Authors: Damien Lewis
Tags: #HIS027130 HISTORY / Military / Other
ZERO SIX BRAVO
Also by Damien Lewis:
Operation Certain Death
Fire Strike 7/9
(with Paul Bomber Graham)
(with Mike Dowling)
It’s All About Treo
(with Dave Heyhoe)
ZERO SIX BRAVO
THE EXPLOSIVE TRUE STORY OF HOW 60 SPECIAL FORCES SURVIVED AGAINST AN IRAQI ARMY OF 100,000
New York • London
© 2013 by Damien Lewis
Maps © 2013 by William Donohoe
First published in the United States by Quercus in 2014
Jacket design ©
C130 Hercules photo © Alamy
Land Rover assault photo © PA
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A brother and a true friend
Gone but not forgotten
For reasons of operational security I have changed the names of the men who appear in this book, and for similar reasons I have, where necessary, appropriately disguised certain operational details and elements.
Rarely are two soldiers’ recollections of a mission such as the one related in these pages the same, and individual written records compiled after the event also tend to differ. I have spoken to many different sources from all ranks, and I have done my best to paint a true picture of what took place during the mission. British publishers practice a voluntary code of conduct with relation to books about British military operations. Under this, such books are submitted to the MOD for checking on Operational Security (OPSEC) and Personal Security (PERSEC) grounds. Changes required by the MOD on OPSEC and PERSEC grounds, and agreed as justified under such grounds by the author and publisher, were made to this book. At no stage did the author seek the MOD’s official approval for this book, nor did author or publisher desire or request such, and author and publisher sought no verification from MOD of the factual accuracy or otherwise of events portrayed herein.
This book is an impartial, independent, and unbiased rendering of the events as they took place in Iraq in 2003. Factual accuracy of the events portrayed remains the responsibility of the author solely,
and the author takes full responsibility for any errors that may inadvertently have been made. Any such mistakes are entirely of the author’s own making and he will be happy to correct them in future editions.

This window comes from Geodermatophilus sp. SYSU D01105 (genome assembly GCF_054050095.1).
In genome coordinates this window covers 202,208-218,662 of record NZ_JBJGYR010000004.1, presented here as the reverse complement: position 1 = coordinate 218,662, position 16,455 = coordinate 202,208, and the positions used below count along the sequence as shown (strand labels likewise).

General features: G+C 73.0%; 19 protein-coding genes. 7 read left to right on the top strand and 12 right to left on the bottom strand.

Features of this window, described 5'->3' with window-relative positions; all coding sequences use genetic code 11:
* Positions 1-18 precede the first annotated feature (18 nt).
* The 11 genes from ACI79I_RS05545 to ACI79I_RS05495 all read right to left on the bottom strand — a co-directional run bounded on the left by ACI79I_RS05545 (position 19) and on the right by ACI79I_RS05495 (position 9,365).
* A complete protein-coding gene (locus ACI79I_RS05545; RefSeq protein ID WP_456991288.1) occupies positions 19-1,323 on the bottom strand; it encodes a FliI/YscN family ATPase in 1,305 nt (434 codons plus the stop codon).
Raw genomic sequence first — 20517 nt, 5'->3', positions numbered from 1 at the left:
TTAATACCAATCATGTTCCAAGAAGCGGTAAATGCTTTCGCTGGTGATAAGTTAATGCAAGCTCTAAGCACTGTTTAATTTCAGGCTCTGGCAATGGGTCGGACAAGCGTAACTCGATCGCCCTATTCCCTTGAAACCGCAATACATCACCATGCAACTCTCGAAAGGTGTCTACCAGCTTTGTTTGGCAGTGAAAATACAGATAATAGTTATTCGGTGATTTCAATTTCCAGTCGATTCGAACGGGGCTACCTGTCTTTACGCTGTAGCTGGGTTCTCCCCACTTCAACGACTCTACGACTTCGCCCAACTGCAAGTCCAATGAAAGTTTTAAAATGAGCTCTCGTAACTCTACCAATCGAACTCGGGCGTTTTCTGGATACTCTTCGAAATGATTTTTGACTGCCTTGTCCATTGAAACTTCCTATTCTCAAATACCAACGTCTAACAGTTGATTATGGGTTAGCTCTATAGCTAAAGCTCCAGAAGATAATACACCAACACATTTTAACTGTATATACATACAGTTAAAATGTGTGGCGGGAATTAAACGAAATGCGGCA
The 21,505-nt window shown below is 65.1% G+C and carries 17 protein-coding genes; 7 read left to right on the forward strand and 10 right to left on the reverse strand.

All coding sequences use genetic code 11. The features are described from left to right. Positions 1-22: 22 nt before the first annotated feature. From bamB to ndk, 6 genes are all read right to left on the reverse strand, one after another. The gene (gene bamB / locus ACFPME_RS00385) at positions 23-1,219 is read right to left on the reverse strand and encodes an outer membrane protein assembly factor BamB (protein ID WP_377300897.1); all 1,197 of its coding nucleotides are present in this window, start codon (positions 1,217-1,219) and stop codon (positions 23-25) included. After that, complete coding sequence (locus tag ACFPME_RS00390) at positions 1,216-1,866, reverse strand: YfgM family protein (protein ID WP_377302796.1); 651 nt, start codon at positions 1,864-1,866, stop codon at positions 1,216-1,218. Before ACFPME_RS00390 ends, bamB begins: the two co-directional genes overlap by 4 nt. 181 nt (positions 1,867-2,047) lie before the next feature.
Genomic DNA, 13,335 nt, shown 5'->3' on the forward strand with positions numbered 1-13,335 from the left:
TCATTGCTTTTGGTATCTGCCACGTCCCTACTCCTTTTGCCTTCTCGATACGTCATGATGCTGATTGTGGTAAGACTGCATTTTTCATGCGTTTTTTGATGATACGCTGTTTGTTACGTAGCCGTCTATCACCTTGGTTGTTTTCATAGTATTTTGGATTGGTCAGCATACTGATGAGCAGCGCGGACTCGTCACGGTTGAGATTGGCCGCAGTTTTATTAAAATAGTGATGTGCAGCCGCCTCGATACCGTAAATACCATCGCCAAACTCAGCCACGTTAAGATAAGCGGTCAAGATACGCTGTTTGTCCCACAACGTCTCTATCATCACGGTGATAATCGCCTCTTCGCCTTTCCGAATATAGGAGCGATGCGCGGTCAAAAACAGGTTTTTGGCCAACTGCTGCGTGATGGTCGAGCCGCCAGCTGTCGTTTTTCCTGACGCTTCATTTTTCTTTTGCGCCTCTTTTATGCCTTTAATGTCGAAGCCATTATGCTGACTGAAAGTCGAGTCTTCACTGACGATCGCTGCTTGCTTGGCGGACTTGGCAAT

Over the past decade I have written several books about contemporary British and allied Special Forces missions, featuring operations by the SAS and the SBS. The manuscripts for those books were submitted to the Ministry of Defense before publication, for clearance for OPSEC and PERSEC reasons. Those books have been well received by key individuals within the military, and they portrayed British forces operating in a professional and dedicated manner.
The servicemen portrayed here displayed the ultimate professionalism and can-do attitude of our elite military and Special Forces operators, putting their own personal danger second to the success of the mission they had been tasked to undertake. At the time the mission portrayed in these pages took place, those who participated in it were largely denigrated in the world’s media—a condemnation fueled in part by the capture of some of the Squadron’s vehicles, which the Iraqi regime paraded before the world’s press. These men deserve a far better, more balanced portrayal of what took place, and my purpose in writing this book is largely to set the record straight.
The operation was extremely high-risk. Rather than being the failure that was portrayed at the time, this elite unit performed to the maximum of its ability and training, both on the ground and in supporting roles. Operating far behind enemy lines against a force by which they were vastly outnumbered and outgunned, they brought every man out alive. This book, written with the benefit of hindsight, should go some way toward setting the record straight—to the benefit of all those involved. The SBS motto is “By Strength and by Guile”; that of the SAS, “Who Dares Wins.” This mission demonstrated how, in seemingly impossible and unwinnable situations, these mottoes were put into effect.
Thanks to the following: my literary agent, Annabel Merullo, and her assistant, Laura Williams; my film agent Luke Speed, and associates; all those individuals who helped with the research and writing of this story; photographer Andy Chittock, for some of the fantastic images; Philip Campion, for casting an appraising eye over the drafts. Special thanks to Richard Milner, David North, Josh Ireland, Patrick Carpenter, Caroline Proud, Dave Murphy, Ron Beard, and all at my publisher, Quercus, for recognizing from the get-go what an extraordinary story this is, and why it had to be told. Special thanks also to my very good friend Mike Mawhinney for all the help, and to Lieutenant Colonel Crispin Lockhart, of the MOD, for his efforts to clear this book for publication.
Out of the night that covers me,
Black as the Pit from pole to pole,
I thank whatever gods may be
For my unconquerable soul.
In the fell clutch of circumstance
I have not winced nor cried aloud.
Under the bludgeonings of chance
My head is bloody, but unbowed.
Beyond this place of wrath and tears
Looms but the Horror of the shade,
And yet the menace of the years
Finds, and shall find, me unafraid.
It matters not how strait the gate,
How charged with punishments the scroll,
I am the master of my fate:
I am the captain of my soul.
William Ernest Henley, “Invictus”